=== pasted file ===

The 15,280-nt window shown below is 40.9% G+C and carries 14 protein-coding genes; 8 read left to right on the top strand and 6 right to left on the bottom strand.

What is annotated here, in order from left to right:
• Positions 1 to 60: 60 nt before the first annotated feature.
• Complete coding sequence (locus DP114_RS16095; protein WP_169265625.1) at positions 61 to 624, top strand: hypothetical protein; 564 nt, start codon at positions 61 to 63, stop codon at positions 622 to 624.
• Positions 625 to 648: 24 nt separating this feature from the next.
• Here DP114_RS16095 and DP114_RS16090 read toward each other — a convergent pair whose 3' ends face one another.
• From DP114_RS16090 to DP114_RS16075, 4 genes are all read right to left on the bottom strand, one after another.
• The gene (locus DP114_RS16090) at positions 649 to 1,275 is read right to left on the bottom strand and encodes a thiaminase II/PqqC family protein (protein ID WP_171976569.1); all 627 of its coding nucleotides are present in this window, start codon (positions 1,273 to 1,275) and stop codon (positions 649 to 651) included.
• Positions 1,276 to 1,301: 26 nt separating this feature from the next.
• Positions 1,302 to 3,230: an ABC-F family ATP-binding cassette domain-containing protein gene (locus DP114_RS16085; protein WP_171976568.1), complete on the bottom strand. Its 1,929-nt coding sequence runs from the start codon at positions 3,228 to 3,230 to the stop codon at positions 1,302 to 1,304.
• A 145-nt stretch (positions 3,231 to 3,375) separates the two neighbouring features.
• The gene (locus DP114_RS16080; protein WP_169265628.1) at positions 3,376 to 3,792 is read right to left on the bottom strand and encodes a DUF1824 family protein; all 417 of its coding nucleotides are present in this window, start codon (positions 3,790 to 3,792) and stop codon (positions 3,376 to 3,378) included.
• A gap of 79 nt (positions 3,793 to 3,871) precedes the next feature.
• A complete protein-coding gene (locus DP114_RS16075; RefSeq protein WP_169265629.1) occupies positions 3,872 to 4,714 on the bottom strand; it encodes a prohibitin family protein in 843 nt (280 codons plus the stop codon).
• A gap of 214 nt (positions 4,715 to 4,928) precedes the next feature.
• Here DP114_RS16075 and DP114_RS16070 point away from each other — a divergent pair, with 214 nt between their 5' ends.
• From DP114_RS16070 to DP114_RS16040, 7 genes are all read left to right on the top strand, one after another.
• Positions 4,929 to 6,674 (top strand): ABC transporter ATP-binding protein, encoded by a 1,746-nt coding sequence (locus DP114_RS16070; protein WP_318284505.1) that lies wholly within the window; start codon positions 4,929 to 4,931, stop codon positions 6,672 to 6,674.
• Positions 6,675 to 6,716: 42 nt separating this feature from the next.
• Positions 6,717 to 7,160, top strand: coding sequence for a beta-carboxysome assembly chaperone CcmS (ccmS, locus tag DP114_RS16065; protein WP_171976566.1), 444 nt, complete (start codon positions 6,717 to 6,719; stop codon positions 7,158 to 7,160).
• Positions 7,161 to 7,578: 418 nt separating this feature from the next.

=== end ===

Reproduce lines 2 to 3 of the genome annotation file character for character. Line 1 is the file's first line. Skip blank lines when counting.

What is annotated here, in order from left to right:
• Positions 1 to 60: 60 nt before the first annotated feature.